Movie Review

Movie reviewer Fletcher Powell shares his opinions on Hollywood's best efforts. Tune in every Thursday for the latest review.

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Well, this must be the most emotionally powerful Google search of all time.

Lion is one of those movies that would seem completely preposterous if it weren’t based on a true story, but as it is, it makes you wonder at how in the world life turns out the way it does.

The glory of those Gene Kelly musicals—you know, Singin’ in the Rain, An American in Paris—is the ease with which Kelly, and everyone else, for that matter, did incredibly difficult things. It never, ever looked like they were trying.

A funny thing about grief is how much time you spend wondering if you’re doing it right, and how much time you spend around other people who are wondering the same thing. Manchester by the Sea absolutely nails the confusion, frustration, and awkward weirdness that comes along with dealing with the untimely death of a loved one, maybe better than any movie I’ve ever seen.

The first few shots of Nocturnal Animals—I’m not going to tell you what they aremade me think we were in for a really grimy trash-fest, on the level of a much more serious version of John Waters. And this excited me. I love good trash.

But, no such luck. 

Let’s just get this out there right up front: Moonlight won’t just end up being the best movie of this year, it’ll end up being one of the very best of the entire decade.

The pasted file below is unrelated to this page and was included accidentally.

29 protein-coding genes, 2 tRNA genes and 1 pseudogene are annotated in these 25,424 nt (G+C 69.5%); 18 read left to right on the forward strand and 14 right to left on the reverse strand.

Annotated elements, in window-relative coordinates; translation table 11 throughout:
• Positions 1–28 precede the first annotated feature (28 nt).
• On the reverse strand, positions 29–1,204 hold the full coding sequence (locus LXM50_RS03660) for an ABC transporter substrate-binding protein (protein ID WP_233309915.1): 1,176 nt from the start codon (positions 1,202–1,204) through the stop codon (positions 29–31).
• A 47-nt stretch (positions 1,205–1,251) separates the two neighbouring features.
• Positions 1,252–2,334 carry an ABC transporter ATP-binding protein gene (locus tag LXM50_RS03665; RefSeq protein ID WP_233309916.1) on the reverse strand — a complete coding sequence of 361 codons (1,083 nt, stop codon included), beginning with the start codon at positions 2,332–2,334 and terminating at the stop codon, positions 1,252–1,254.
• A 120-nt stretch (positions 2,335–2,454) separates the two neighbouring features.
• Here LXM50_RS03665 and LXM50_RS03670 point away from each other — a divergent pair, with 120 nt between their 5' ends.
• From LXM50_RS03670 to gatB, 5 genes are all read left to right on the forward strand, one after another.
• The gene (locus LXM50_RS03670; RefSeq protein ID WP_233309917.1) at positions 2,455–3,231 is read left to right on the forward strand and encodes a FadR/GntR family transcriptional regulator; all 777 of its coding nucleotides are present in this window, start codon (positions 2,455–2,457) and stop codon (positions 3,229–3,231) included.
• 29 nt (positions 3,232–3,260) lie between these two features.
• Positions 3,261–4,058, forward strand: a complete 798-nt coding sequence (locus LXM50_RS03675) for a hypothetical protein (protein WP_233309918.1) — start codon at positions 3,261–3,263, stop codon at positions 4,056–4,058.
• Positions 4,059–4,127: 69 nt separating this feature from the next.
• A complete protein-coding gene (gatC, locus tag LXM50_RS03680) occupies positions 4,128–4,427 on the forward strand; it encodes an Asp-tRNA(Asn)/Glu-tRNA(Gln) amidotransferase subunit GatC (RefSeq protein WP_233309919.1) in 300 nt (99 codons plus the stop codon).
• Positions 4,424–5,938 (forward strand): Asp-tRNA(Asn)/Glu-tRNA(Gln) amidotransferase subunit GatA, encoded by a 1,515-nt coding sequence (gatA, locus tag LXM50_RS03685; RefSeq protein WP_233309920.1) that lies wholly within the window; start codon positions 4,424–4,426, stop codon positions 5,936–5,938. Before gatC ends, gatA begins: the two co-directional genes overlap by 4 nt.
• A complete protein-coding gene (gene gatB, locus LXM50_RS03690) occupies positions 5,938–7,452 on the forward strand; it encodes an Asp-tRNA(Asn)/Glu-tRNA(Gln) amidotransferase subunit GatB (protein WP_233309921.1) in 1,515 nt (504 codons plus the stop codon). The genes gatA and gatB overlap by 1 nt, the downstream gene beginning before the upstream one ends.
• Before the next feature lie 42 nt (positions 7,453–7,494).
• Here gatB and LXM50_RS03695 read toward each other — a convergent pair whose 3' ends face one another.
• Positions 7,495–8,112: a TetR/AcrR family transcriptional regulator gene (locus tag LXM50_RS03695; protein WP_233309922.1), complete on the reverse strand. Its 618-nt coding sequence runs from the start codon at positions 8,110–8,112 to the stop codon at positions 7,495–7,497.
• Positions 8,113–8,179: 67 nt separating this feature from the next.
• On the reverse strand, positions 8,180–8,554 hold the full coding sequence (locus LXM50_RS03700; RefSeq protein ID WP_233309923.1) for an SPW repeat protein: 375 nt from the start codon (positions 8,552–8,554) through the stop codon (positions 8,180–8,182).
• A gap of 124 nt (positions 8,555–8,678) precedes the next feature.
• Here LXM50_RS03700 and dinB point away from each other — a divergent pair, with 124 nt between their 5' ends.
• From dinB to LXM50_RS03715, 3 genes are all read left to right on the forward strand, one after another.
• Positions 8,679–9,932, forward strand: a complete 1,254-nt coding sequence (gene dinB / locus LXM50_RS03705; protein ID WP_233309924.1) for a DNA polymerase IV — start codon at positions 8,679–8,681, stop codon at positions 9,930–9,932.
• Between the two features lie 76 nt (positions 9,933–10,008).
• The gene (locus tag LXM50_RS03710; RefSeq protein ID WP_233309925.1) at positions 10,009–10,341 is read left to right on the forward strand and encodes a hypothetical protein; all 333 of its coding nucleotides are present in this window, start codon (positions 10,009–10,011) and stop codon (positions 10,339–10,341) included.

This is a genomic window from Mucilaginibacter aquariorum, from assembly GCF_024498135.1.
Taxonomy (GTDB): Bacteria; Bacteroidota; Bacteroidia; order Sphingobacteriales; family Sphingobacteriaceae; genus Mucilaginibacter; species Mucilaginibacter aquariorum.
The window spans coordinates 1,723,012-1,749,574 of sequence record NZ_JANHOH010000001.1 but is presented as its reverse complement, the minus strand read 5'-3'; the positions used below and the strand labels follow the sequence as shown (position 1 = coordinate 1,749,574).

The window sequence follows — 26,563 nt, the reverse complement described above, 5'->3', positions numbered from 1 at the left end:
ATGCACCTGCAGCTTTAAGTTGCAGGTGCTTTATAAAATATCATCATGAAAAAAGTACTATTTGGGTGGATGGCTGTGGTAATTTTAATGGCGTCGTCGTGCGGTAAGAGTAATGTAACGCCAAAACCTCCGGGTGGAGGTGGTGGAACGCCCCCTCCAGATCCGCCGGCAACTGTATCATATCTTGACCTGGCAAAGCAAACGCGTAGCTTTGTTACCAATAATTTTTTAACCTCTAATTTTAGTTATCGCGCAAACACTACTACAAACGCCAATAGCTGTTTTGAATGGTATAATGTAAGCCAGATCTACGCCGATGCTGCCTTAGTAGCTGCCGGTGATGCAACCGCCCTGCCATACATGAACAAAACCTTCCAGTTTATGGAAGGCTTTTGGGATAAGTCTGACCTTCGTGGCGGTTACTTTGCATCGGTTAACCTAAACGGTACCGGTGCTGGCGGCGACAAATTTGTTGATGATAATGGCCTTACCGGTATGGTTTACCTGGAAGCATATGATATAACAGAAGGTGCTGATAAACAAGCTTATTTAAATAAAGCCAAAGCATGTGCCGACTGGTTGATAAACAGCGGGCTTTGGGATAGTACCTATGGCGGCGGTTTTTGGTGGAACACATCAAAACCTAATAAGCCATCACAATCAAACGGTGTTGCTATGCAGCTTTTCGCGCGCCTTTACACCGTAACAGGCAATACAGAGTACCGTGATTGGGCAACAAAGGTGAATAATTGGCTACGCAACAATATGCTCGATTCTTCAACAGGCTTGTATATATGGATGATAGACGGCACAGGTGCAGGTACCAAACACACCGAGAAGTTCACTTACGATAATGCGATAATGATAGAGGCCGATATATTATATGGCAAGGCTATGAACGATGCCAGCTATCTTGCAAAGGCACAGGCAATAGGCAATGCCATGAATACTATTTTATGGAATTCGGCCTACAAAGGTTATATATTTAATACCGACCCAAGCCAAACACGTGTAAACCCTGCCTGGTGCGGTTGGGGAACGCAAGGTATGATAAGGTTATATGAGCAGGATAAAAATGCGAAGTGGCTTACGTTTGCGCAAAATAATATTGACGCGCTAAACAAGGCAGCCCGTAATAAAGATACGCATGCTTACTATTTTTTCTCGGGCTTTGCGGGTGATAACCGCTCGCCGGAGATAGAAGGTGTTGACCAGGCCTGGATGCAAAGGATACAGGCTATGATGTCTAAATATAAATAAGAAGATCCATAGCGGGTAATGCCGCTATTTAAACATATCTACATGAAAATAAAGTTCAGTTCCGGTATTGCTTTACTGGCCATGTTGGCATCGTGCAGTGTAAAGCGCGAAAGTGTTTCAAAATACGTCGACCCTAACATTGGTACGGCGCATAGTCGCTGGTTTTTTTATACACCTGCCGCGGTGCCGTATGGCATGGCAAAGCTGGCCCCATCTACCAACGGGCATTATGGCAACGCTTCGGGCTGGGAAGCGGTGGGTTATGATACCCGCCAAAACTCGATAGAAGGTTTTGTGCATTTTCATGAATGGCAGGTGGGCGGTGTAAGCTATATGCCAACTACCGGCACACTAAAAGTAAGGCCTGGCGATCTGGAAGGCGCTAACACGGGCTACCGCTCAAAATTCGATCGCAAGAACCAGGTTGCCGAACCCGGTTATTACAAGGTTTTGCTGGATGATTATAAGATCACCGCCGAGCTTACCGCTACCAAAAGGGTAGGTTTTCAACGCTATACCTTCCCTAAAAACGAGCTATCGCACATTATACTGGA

Tell the judge—tell the judge I love my wife.

It’s not often that the climax of a movie lies in a single line of dialogue, and especially when that line comes directly before one of the most consequential Supreme Court cases in U.S. history.

There’s a moment fairly early on in The Edge of Seventeen when Nadine (Hailee Steinfeld), angry with her friend, takes off her shoe and throws it at the wall of a burger joint. It’s a strange thing to do, and it’s one of those scenes that bothers me in movies—no one in real life takes off their shoe and throws it at the wall in a burger joint. It’s just a bit too scripted.

The three reviews I have read about Arrival all seemed to be about the opening situation; they said that Amy Adams was recruited to establish communication with a group of outer-space aliens who had landed in various spots all over the world, and that her military boss was Forest Whitaker and a fellow scientist was Jeremy Renner, but they said almost nothing about anything beyond that starting situation.

When I was younger, I was both terrified and fascinated by three things: dinosaurs, volcanoes and quicksand. Probably in that order. I’m not sure things have changed all that much.

'Hacksaw Ridge' Deserves an Audience

Nov 10, 2016

Hacksaw Ridge ​is interestingly similar to the Gary Cooper classic Sergeant York. Both tell the supposedly true story of an unsophisticated young man with religious objections to killing, even in war, who goes on to win a Congressional Medal of Honor in combat without changing his religious beliefs, though only Hacksaw Ridge has him doing this without so much as touching a weapon.

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